Josh Christie ‘02 currently serves as Vice President of Engineering for ChannelAdvisor, a global software company headquartered in Research Triangle Park, N.C. that provides cloud-based e-commerce solutions for retailers and manufacturers to manage and optimize their sales across online channels such as Amazon. He recently received a 2015 Triangle Business Journal 40 Under 40 Leadership Award. These awards recognize outstanding professionals under the age of 40 for their contributions to their organizations and to the community.
Christie, who earned undergraduate degrees in computer science and computer engineering, interned with ChannelAdvisor during the summer of 2002. Then upon graduation, he landed a job as a software design engineer at Microsoft. Christie credits NC State connections with linking him to individuals at both ChannelAdvisor and Microsoft.
“The Park Scholarship opened a lot of doors for me at NC State. Professor J.J. Brickley of the Electrical and Computer Engineering Department sought me out because I was one of a few Park Scholars in his department and, oddly enough, started a chain of events that can be traced all the way to my current position at ChannelAdvisor,” Christie said. “He guided me toward Dr. Tom Miller’s fantastic Engineering Entrepreneurs Program, which helped develop the technical and leadership skills I use every day. Through that program, I also met Scot Wingo and Brian Harry, who hired me at ChannelAdvisor and Microsoft, respectively.”
Wingo, the Executive Chairman and Founder of ChannelAdvisor, recruited Christie back to his company in 2006. Since then Christie has steadily assumed more responsibility. He now leads the global engineering organization responsible for ChannelAdvisor’s highly scalable software as a service (SaaS) platform. In this role, he works with partners, customers, and product management to solve complex e-commerce challenges.
In his 40 Under 40 interview with the Triangle Business Journal, Christie said his most significant professional obstacle has been the challenges inherent in transitioning from a technical role to the realm of management. When Park Scholarships asked him to offer advice on how to make this shift effectively, Christie said, “Whether you’re in a technical or management role, the key is to focus on what matters to the business. It’s easy to focus on process or technical details, but you’ve got to keep the success of the product and, ultimately, the company in view to be successful. I think this mindset also helps the transition from a technical role to a management role because while your day to day activities might gradually change, you’re still shooting for a consistent goal.”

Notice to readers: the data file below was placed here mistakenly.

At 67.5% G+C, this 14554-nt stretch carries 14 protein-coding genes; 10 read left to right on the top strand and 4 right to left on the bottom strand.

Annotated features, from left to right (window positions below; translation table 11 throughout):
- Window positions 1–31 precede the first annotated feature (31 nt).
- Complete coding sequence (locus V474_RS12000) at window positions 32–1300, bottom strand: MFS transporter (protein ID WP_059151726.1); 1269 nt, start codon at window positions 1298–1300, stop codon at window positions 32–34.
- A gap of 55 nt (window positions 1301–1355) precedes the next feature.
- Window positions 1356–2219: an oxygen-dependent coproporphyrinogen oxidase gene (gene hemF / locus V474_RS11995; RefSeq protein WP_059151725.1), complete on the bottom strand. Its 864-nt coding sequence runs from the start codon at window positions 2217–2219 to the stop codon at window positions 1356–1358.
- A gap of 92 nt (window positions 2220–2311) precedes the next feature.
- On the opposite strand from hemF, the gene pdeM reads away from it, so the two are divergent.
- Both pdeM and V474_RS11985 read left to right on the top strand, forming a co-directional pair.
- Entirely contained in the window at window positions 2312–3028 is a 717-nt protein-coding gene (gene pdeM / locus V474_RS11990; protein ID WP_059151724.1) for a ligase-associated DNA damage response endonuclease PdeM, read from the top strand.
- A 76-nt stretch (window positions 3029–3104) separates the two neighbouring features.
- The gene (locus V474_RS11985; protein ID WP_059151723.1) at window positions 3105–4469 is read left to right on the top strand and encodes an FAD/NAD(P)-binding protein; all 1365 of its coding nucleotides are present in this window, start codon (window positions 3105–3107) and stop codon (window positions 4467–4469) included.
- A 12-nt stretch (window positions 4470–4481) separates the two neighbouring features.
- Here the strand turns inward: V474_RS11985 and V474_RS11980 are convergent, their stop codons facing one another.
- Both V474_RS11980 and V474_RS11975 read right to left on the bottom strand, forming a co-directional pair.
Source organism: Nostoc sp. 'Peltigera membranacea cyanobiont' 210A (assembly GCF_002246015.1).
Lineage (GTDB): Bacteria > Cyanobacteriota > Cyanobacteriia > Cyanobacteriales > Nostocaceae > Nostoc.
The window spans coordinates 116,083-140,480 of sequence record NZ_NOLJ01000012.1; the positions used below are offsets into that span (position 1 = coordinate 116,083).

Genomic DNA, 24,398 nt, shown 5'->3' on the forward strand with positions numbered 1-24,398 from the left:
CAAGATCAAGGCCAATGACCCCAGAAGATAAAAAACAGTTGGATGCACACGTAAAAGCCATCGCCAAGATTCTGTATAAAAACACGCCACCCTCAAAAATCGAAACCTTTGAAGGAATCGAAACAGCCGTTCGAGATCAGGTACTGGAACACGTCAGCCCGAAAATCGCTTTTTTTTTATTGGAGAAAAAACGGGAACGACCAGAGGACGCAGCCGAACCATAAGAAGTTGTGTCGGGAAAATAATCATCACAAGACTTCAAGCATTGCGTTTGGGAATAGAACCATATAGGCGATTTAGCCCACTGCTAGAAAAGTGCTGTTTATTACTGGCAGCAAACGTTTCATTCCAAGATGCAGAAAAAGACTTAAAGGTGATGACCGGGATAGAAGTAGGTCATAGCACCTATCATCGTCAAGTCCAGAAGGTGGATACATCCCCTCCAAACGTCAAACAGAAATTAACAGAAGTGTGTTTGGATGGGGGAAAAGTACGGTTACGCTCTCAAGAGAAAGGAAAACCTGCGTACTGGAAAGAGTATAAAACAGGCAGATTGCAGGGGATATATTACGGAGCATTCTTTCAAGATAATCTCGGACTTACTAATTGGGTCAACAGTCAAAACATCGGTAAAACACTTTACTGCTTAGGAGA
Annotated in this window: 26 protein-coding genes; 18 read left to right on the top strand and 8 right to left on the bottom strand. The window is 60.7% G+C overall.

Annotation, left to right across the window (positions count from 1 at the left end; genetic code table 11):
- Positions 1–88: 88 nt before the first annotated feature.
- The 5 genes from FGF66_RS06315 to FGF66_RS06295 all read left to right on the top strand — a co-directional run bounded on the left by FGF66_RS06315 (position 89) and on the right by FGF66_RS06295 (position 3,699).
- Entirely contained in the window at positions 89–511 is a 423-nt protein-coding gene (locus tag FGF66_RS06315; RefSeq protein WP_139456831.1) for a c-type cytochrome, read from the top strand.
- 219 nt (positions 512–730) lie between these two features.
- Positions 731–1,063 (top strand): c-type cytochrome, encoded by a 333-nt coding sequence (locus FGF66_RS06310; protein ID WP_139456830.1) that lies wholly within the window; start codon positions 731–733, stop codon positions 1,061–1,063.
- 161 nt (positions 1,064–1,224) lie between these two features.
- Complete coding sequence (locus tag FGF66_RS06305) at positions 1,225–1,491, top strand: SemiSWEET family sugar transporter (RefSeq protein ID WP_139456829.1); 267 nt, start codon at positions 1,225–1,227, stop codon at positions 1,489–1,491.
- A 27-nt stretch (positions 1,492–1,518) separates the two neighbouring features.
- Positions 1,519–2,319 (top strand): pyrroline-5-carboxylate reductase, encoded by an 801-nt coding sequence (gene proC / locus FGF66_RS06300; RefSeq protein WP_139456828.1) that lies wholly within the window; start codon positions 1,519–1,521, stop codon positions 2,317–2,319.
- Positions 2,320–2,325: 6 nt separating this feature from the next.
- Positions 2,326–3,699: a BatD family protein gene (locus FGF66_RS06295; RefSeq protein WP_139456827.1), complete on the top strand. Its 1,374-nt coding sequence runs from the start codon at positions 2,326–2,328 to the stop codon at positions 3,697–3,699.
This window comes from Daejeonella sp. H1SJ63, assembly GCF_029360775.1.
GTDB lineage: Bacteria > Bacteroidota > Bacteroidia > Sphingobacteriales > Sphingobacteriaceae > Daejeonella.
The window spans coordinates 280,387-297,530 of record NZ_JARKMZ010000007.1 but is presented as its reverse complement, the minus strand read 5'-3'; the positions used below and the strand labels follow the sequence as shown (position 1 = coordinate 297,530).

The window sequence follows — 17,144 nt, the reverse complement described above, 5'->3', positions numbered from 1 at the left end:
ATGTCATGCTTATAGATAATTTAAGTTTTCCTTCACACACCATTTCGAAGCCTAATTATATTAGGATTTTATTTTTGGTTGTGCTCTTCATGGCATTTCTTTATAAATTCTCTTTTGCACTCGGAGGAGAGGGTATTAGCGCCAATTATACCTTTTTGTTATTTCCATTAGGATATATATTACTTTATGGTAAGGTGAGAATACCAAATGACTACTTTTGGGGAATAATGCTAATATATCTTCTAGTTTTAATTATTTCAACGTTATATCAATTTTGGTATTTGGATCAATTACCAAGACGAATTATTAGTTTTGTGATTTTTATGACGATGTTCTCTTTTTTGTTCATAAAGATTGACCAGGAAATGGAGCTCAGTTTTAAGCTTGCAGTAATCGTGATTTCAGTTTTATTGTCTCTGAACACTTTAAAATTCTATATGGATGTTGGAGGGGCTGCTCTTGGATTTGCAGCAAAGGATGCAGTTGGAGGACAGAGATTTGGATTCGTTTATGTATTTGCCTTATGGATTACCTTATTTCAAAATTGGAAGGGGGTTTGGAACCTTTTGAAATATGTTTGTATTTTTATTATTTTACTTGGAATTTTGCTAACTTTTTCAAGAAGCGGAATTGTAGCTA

Like many young professionals, Christie, a father of four and an avid runner, is constantly striving to balance a demanding career with family responsibilities and personal hobbies.
“I try to keep in mind how each of these pursuits can complement each other,” he said of his balancing act. “Running over lunch a few days a week is my best time to think through difficult work or family challenges, for example. And sometimes a frustrating problem at work can wear me down, but coaching my son’s soccer team afterward can provide a sense of accomplishment on those days.”
Christie – who, incidentally, lists juggling among his lesser-known skills – had plenty of practice managing his varied interests during his college years. During his time at NC State, he reconnected with an organization with which he had worked on church mission trips as a high school student, and spent the better part of three summers serving under-resourced communities in Mexico. There, he led groups of volunteers from U.S. universities and churches in constructing concrete block homes for families in need. He made lifelong friends with a few other volunteers, and cites these summers of service as some of the best experiences of his life.
“The Park Scholarship allowed me to focus my summers on activities with more lasting impact on my life than just trying to make money to pay for college,” Christie said.
Christie, who has remained connected with the Park Scholarships program by serving on its Selection Committee for several years, also said his fellow Park Scholars helped him make the most of his time at NC State.
“At Finalist Weekend, Tommy Vitolo ‘00 told me that I had to join the Student Wolfpack Club,” he said. “I did, and that became a highlight of my time at NC State. I had a great time attending all kinds of sporting events from wrestling to swimming to soccer, cheered hard for the Wolfpack, and I don’t believe I missed a single football or basketball game in four years.”